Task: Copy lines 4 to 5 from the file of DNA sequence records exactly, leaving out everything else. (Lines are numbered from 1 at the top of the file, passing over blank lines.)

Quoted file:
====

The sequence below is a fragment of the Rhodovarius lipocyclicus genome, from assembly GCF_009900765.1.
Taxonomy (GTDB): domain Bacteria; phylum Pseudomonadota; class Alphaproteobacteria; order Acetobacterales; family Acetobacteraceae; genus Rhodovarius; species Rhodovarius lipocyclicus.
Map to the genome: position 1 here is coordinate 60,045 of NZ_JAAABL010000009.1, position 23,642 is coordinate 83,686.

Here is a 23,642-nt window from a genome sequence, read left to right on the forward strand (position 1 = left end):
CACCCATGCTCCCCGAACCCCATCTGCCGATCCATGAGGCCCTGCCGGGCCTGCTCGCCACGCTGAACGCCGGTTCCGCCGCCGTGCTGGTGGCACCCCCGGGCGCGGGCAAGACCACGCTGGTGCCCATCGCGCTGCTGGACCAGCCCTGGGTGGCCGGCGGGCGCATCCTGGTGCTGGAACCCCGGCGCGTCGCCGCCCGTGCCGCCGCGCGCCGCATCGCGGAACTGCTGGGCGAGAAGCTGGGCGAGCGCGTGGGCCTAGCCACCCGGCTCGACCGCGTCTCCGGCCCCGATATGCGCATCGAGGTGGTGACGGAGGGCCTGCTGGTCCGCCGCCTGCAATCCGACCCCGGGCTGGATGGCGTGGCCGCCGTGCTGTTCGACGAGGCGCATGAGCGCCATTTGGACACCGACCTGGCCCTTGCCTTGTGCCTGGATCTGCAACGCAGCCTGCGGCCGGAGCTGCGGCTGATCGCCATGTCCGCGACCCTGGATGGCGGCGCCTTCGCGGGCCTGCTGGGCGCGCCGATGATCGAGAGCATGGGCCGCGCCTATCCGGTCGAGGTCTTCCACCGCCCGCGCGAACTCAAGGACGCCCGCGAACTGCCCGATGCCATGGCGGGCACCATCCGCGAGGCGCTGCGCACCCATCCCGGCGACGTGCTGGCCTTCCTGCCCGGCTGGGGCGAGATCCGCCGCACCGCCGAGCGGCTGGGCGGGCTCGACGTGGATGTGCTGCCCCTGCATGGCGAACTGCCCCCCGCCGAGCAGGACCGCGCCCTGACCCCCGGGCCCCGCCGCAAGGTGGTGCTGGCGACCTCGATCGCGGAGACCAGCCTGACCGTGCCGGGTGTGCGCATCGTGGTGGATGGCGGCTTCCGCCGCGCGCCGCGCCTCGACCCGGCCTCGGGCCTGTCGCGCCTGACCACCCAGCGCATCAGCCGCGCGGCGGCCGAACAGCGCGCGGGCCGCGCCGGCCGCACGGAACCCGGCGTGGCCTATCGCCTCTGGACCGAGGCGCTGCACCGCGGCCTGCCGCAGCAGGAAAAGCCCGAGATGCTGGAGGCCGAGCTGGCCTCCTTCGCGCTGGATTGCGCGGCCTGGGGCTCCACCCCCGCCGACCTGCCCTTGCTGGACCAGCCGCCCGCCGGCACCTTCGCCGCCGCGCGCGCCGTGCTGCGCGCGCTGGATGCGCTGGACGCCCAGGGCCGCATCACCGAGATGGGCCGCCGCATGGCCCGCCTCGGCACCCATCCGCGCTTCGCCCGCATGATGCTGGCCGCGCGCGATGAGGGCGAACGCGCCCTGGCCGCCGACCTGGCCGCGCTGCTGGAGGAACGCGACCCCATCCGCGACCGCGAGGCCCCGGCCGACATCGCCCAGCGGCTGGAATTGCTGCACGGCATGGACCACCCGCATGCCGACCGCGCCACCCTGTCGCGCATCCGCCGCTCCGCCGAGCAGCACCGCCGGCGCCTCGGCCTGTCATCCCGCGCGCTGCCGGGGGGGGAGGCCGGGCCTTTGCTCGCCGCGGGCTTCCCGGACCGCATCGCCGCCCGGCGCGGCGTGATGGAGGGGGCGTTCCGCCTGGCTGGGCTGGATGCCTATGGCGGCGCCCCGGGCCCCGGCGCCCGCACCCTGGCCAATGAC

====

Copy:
Here is a 23,642-nt window from a genome sequence, read left to right on the forward strand (position 1 = left end):
CACCCATGCTCCCCGAACCCCATCTGCCGATCCATGAGGCCCTGCCGGGCCTGCTCGCCACGCTGAACGCCGGTTCCGCCGCCGTGCTGGTGGCACCCCCGGGCGCGGGCAAGACCACGCTGGTGCCCATCGCGCTGCTGGACCAGCCCTGGGTGGCCGGCGGGCGCATCCTGGTGCTGGAACCCCGGCGCGTCGCCGCCCGTGCCGCCGCGCGCCGCATCGCGGAACTGCTGGGCGAGAAGCTGGGCGAGCGCGTGGGCCTAGCCACCCGGCTCGACCGCGTCTCCGGCCCCGATATGCGCATCGAGGTGGTGACGGAGGGCCTGCTGGTCCGCCGCCTGCAATCCGACCCCGGGCTGGATGGCGTGGCCGCCGTGCTGTTCGACGAGGCGCATGAGCGCCATTTGGACACCGACCTGGCCCTTGCCTTGTGCCTGGATCTGCAACGCAGCCTGCGGCCGGAGCTGCGGCTGATCGCCATGTCCGCGACCCTGGATGGCGGCGCCTTCGCGGGCCTGCTGGGCGCGCCGATGATCGAGAGCATGGGCCGCGCCTATCCGGTCGAGGTCTTCCACCGCCCGCGCGAACTCAAGGACGCCCGCGAACTGCCCGATGCCATGGCGGGCACCATCCGCGAGGCGCTGCGCACCCATCCCGGCGACGTGCTGGCCTTCCTGCCCGGCTGGGGCGAGATCCGCCGCACCGCCGAGCGGCTGGGCGGGCTCGACGTGGATGTGCTGCCCCTGCATGGCGAACTGCCCCCCGCCGAGCAGGACCGCGCCCTGACCCCCGGGCCCCGCCGCAAGGTGGTGCTGGCGACCTCGATCGCGGAGACCAGCCTGACCGTGCCGGGTGTGCGCATCGTGGTGGATGGCGGCTTCCGCCGCGCGCCGCGCCTCGACCCGGCCTCGGGCCTGTCGCGCCTGACCACCCAGCGCATCAGCCGCGCGGCGGCCGAACAGCGCGCGGGCCGCGCCGGCCGCACGGAACCCGGCGTGGCCTATCGCCTCTGGACCGAGGCGCTGCACCGCGGCCTGCCGCAGCAGGAAAAGCCCGAGATGCTGGAGGCCGAGCTGGCCTCCTTCGCGCTGGATTGCGCGGCCTGGGGCTCCACCCCCGCCGACCTGCCCTTGCTGGACCAGCCGCCCGCCGGCACCTTCGCCGCCGCGCGCGCCGTGCTGCGCGCGCTGGATGCGCTGGACGCCCAGGGCCGCATCACCGAGATGGGCCGCCGCATGGCCCGCCTCGGCACCCATCCGCGCTTCGCCCGCATGATGCTGGCCGCGCGCGATGAGGGCGAACGCGCCCTGGCCGCCGACCTGGCCGCGCTGCTGGAGGAACGCGACCCCATCCGCGACCGCGAGGCCCCGGCCGACATCGCCCAGCGGCTGGAATTGCTGCACGGCATGGACCACCCGCATGCCGACCGCGCCACCCTGTCGCGCATCCGCCGCTCCGCCGAGCAGCACCGCCGGCGCCTCGGCCTGTCATCCCGCGCGCTGCCGGGGGGGGAGGCCGGGCCTTTGCTCGCCGCGGGCTTCCCGGACCGCATCGCCGCCCGGCGCGGCGTGATGGAGGGGGCGTTCCGCCTGGCTGGGCTGGATGCCTATGGCGGCGCCCCGGGCCCCGGCGCCCGCACCCTGGCCAATGAC